Although the Ministry of Heath’s National Programme for Prevention and Control of Hepatitis (NPCHV) states that the prevalence of Hepatitis B is between 3-4 per cent and that of Hepatitis C is between 5-6 per cent, this appears to be a grossly under-reported number. HCB prevalence according to most studies is now between 6-7 per cent and HCV prevalence is reaching 15 per cent nationally. Even more alarming is that HCV is more likely among women. It would then be difficult to imagine awhy only 44 per cent of the country’s population knows about HIV or AIDS and only 5.1 per cent have a comprehensive knowledge (ways to prevent, common misconceptions) about these issues.

Keeping all these horrifying numbers in mind, it would be no surprise that we have the highest population growth rate in the region as well. At an estimated 2.1 per cent, we continue to add 3.5 million people to the country’s population every year i.e. nearly ten thousand people every day.  We simply have failed to control this population growth rate compared to all neighbouring countries that seem to have realised that controlling population growth is a primary task in riding the economic development train. Perhaps we can learn something from Iran or our former eastern wing that seem to have risen to the challenges.

Need for an efficient policy

The state of health in Pakistan is abysmal, horrifying and deeply worrying. Our population control measures have not lived up to the expectations we had and should have wished for. Countries in our neighbourhood seemed to have grasped the problem and tackled it very effectively. Population control is a primary task when it comes to healthcare since a developing country can address the needs of only a limited number of people. It is expected that within the next 35 years our population would double in size and urbanization is expected to increase as well. Where would be fit so many people? How would we feed so many people, especially since prime agricultural land is being doled out to gated elite communities (DHA Lahore being a prime example)? How will we be able to send so many children to school? How can the state support such an economic challenge?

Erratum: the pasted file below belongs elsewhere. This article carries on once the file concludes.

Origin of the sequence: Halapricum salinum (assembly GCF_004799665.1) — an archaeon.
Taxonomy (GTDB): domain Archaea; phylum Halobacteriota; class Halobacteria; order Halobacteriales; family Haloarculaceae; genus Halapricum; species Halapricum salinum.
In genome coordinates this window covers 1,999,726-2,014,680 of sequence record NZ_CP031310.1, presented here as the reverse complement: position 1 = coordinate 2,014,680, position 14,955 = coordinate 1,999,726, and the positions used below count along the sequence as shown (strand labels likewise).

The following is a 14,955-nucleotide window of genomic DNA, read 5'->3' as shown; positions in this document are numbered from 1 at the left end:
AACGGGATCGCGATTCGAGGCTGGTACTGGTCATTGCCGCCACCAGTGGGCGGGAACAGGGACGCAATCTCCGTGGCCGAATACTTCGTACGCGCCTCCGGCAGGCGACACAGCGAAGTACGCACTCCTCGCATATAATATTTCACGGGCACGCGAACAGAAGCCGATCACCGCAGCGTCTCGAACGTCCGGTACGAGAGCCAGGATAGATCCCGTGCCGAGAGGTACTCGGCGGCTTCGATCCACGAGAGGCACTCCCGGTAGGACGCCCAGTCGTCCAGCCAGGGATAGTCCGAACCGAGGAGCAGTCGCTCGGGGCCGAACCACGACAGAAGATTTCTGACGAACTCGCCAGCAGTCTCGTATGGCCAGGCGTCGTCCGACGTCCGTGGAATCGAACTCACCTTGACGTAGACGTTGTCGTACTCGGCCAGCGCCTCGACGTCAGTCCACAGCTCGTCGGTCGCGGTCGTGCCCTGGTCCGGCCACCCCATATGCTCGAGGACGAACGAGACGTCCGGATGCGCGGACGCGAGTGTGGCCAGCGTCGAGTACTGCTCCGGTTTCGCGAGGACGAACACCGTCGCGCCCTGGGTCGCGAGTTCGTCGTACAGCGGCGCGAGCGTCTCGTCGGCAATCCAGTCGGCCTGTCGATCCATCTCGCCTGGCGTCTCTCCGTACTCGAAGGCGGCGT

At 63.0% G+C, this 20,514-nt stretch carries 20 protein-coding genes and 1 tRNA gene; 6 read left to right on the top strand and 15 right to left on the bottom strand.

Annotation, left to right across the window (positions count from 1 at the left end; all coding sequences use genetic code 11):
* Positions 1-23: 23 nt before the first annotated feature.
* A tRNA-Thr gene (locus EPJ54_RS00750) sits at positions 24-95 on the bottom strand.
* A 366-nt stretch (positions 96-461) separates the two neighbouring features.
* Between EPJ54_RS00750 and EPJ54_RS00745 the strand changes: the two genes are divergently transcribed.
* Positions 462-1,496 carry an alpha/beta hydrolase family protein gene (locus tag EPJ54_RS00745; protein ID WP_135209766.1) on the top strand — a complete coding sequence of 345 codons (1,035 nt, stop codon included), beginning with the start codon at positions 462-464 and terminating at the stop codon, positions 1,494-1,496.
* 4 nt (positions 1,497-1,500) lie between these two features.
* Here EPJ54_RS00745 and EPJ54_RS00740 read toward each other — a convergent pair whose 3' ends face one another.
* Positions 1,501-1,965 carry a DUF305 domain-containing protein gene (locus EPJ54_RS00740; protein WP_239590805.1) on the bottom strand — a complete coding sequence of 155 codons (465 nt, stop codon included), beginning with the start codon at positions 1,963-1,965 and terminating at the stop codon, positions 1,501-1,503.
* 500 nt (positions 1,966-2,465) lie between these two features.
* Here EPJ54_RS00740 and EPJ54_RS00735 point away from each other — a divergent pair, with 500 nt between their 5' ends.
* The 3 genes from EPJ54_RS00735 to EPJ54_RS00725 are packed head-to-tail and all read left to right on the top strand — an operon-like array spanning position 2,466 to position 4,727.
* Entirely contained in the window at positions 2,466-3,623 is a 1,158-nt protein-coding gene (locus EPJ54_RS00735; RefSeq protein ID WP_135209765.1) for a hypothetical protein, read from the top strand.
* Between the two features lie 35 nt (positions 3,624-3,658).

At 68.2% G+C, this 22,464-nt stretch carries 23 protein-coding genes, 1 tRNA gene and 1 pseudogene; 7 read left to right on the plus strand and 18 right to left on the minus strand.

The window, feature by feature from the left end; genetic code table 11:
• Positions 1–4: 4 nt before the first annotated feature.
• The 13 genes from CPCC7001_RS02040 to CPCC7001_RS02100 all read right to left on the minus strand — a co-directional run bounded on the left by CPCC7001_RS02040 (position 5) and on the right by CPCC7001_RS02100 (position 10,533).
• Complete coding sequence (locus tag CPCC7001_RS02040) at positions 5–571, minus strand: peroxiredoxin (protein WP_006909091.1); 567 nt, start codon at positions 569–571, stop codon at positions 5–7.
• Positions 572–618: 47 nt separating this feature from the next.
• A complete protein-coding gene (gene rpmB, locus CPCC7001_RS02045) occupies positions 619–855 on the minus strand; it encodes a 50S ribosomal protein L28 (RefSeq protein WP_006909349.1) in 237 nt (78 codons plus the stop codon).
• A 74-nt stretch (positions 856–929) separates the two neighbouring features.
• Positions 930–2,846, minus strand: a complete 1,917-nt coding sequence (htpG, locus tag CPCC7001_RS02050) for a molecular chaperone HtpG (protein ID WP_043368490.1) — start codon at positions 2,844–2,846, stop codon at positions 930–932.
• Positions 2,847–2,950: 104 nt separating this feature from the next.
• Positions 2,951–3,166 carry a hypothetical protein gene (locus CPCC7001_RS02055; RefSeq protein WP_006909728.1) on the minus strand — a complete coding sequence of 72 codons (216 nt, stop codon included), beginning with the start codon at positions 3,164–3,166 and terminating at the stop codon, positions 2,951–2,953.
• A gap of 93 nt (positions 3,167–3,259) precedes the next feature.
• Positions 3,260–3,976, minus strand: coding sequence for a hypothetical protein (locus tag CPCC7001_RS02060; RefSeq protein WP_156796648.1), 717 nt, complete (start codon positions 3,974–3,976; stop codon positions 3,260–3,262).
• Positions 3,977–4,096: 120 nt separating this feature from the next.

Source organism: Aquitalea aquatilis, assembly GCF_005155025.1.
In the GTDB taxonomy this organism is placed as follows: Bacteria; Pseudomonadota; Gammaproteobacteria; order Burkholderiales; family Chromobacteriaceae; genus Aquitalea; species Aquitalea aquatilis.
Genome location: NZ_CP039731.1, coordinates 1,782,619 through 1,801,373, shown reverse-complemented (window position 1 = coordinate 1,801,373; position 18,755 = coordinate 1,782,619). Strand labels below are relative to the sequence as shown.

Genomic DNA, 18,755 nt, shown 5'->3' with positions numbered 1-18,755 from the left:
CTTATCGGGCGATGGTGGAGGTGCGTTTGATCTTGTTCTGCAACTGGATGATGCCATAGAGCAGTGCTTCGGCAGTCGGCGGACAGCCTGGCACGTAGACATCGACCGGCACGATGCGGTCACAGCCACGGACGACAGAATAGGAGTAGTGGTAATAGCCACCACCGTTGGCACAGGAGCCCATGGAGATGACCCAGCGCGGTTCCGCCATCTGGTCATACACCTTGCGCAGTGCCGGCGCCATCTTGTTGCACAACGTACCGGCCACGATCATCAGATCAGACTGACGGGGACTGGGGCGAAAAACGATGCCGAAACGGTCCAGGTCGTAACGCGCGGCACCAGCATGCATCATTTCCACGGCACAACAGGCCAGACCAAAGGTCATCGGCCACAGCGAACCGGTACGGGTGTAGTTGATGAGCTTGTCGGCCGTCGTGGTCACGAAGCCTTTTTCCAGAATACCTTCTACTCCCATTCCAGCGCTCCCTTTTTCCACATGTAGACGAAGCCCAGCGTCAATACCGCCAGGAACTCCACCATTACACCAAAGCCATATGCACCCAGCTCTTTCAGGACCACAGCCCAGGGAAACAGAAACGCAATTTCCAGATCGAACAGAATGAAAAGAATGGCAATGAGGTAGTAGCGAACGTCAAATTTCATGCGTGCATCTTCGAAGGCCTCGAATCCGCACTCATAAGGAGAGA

This requires an efficient and socially acceptable population control policy and the Population Policy of Pakistan 2010, prepared by the Ministry of Population Welfare seems to have identified and addressed all major problems. Like most of our rosy legislations and programs, enforcement remains a distant dream. To address these challenges, social attitudes need to change and the public needs to understand the problems that we are likely to face in the future. Demographic momentum is not suggesting a very bright future for us. It would perhaps not to be a dictatorial move to enforce a ‘twochildren per family’ policy through tax credits, social welfare and any other measures. The problems lie before us, it’s time we start addressing them.

Shahid Saeed

Shahid Saeed

An undergraduate student of engineering with a passion for history and public policy. Shahid writes on development, geography and political economics

The views expressed by the writer and the reader comments do not necessarily reflect the views and policies of The Express Tribune.